Institute on Religion and Democracy

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The Institute on Religion and Democracy (IRD) describes itself as "an ecumenical alliance of U.S. Christians working to reform their churches' social witness, in accord with biblical and historic Christian teachings, thereby contributing to the renewal of democratic society at home and abroad."[1]

Founding Document

Board of Directors

In May 1998, Group Watch last updated its file on the Institute on Religion and Democracy.


According to Group Watch, "The Washington DC-based Institute on Religion and Democracy (IRD) was founded in 1981 by Michael Novak, Richard John Neuhaus, and Penn Kemble. It began as project of the Foundation for a Democratic Education, the financial arm of the cold war group, the Coalition for a Democratic Majority. It was founded to counter progressive mainline Christian organizations, the National Council of Churches (NCC), and the NCC's international counterpart the World Council of Churches (WCC). Richard John Neuhaus, a Lutheran pastor, admitted that the IRD had a specific 'political agenda' and at the top of it was Central America and opposition to liberation theology.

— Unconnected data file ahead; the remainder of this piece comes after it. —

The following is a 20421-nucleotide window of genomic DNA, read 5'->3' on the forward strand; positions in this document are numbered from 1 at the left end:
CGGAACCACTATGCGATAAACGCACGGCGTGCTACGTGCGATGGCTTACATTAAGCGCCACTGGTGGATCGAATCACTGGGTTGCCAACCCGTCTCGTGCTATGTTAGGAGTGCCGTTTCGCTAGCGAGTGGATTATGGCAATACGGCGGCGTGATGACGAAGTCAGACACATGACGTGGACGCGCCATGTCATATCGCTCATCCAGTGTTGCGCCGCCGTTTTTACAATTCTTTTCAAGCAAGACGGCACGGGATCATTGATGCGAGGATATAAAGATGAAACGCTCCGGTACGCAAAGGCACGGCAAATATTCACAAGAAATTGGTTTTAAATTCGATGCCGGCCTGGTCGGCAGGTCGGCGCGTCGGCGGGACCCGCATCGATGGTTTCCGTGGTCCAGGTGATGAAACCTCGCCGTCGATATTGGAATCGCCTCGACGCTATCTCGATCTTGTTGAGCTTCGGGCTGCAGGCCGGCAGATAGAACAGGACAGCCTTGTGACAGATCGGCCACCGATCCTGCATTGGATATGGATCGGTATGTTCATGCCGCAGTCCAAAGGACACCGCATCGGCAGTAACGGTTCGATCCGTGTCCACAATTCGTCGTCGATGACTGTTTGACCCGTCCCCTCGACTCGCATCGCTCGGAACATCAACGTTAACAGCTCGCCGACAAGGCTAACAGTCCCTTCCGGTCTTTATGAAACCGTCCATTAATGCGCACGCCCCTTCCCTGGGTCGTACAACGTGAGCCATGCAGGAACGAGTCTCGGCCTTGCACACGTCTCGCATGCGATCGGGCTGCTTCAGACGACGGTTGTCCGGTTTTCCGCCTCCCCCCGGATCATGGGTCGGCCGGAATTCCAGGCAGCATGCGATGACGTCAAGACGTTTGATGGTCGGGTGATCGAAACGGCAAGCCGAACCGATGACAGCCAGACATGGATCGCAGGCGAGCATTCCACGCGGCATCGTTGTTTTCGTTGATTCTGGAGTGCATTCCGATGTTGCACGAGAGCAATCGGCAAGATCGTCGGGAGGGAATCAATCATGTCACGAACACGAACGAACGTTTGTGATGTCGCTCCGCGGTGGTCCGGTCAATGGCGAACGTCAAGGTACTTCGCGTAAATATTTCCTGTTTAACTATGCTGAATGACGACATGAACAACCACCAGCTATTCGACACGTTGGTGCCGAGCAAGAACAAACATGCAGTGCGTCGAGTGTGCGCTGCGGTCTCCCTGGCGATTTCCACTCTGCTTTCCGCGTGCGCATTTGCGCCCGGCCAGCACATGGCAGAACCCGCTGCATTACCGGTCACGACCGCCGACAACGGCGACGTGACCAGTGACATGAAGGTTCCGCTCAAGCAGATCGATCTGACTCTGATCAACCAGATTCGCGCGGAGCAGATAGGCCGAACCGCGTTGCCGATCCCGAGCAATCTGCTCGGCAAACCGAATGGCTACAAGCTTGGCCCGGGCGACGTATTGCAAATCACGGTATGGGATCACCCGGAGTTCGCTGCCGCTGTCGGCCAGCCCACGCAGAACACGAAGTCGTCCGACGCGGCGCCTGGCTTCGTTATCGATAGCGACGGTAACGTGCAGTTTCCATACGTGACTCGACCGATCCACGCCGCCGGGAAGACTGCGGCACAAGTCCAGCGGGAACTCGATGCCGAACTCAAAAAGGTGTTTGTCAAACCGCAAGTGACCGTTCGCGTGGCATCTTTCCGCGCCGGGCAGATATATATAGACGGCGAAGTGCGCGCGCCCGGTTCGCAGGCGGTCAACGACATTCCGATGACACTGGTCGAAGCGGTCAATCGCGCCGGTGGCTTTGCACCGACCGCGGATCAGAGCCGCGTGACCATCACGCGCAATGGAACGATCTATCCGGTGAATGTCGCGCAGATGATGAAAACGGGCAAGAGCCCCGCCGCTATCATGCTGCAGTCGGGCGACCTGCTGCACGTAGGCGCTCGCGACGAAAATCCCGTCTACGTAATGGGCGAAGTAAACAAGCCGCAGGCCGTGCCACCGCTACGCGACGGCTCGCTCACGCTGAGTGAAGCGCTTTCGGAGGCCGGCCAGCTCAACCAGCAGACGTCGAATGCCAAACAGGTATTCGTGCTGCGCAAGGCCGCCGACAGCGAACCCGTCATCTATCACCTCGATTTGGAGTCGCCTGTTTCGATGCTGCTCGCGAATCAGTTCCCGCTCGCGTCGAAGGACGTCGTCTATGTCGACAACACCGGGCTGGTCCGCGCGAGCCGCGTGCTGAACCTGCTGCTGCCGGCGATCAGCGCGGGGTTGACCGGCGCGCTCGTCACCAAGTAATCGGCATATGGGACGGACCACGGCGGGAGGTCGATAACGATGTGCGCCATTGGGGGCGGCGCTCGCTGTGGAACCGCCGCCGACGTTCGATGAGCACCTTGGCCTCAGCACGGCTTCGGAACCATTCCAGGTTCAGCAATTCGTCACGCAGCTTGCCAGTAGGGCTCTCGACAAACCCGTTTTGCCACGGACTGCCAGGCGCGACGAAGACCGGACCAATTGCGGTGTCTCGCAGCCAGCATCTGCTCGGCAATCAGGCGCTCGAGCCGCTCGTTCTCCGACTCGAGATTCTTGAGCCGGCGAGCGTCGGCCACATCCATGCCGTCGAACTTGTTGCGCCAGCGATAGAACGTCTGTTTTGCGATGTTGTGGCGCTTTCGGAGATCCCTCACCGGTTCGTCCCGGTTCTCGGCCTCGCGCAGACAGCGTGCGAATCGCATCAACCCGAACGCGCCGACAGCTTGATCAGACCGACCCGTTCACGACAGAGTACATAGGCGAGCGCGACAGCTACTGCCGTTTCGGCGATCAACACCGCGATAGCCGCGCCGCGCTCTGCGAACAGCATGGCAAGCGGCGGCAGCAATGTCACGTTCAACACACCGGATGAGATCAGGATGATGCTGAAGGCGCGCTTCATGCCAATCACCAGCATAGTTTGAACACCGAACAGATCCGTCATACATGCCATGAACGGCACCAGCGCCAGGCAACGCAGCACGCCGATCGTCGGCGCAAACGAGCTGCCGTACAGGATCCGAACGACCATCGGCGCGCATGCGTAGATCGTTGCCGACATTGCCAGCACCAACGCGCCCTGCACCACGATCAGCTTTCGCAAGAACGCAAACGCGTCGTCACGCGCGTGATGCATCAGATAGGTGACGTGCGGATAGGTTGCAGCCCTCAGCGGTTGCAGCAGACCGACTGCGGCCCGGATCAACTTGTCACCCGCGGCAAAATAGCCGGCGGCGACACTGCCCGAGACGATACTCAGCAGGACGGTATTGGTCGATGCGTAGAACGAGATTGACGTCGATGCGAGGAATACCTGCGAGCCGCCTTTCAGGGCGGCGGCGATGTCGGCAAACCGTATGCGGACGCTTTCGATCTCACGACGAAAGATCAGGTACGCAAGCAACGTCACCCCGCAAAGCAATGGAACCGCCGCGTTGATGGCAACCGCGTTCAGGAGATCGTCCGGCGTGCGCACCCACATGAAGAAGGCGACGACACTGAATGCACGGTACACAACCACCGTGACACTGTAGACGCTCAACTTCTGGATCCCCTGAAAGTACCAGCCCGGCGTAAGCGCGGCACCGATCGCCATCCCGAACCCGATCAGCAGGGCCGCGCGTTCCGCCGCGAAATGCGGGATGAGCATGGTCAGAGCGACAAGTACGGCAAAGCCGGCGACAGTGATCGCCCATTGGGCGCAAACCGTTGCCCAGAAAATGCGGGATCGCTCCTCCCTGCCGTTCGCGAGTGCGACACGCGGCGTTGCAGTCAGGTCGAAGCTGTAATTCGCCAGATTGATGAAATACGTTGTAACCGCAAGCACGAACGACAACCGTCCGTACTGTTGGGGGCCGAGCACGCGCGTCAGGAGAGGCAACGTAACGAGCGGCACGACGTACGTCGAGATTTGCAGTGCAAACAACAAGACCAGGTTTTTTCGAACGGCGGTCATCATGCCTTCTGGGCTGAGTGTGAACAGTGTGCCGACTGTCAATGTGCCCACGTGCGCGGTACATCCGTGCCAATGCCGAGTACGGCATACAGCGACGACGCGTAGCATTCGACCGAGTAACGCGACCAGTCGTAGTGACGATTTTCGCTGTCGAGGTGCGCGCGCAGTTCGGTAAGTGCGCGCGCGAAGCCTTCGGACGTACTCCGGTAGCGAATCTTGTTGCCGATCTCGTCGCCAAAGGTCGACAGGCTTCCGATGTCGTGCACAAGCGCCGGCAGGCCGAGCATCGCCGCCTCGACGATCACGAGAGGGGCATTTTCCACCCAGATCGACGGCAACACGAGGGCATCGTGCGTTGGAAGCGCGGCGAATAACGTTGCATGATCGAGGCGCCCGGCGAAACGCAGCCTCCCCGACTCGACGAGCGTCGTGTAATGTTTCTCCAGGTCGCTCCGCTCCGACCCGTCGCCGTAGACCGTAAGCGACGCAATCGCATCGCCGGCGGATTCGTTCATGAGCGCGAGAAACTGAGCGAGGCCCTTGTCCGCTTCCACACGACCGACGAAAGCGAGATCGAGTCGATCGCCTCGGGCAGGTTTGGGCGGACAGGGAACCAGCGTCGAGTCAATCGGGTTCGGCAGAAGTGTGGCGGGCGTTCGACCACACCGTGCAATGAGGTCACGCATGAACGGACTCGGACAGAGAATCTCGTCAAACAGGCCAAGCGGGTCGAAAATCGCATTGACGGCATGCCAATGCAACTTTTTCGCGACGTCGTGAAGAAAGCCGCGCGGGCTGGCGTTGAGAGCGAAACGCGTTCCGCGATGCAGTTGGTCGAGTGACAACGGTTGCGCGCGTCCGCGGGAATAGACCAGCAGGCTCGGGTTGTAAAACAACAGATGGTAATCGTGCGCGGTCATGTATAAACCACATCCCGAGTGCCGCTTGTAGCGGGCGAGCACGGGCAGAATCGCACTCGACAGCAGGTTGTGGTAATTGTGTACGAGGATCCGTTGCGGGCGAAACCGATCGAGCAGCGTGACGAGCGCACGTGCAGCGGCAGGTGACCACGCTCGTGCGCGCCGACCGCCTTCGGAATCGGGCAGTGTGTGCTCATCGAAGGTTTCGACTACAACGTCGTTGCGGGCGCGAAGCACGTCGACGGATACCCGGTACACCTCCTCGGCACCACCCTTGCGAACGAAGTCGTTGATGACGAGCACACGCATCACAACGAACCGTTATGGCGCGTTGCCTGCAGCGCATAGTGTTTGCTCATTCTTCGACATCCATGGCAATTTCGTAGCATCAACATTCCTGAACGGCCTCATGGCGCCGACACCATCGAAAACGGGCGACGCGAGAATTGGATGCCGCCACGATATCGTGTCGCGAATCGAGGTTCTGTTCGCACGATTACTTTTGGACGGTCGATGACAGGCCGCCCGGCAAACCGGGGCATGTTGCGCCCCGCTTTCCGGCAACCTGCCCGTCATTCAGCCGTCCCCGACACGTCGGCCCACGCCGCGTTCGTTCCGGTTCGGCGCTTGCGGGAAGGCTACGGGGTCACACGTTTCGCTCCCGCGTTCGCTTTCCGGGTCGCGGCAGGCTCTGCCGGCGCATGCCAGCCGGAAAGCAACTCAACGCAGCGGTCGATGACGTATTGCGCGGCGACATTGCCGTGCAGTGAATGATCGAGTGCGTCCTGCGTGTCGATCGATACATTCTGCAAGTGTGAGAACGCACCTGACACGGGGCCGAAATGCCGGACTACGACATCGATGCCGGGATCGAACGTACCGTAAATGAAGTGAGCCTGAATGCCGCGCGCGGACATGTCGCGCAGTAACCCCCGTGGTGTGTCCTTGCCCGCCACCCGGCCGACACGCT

"The IRD says it is a centrist organization of clergy and laity formed 'to promote spiritual renewal within the Church, and to work for a more balanced and responsible discussion of foreign policy issues.' In her book, The Neo-conservative Offensive, Ana Maria Ezcurra says that 'the IRD insitutional, financial and personal relationships suggest the presence of a specific strategy toward the religious field.' She suggests it is a strategy designed to delegitimize church leadership in the eyes of its constituents and to cause schisms in church boards and agencies. The IRD claims it is 'not just another research organization,' but disseminates information and 'assists religious groups who are developing foreign affairs programs and who want to avoid the excesses of the Right and the Left.' Author Sara Diamond--an expert on the religious right--claims that this is a misleading statement. Diamond writes, 'The Institute is comprised almost entirely of long-time neoconservative ideologues and recycled academic cold warriors.' As such, the IRD is stridently anticommunist. Author John Swomley calls the IRD a rightwing political organization and states that it 'has been the chief defender of American imperialism and military power around the world.'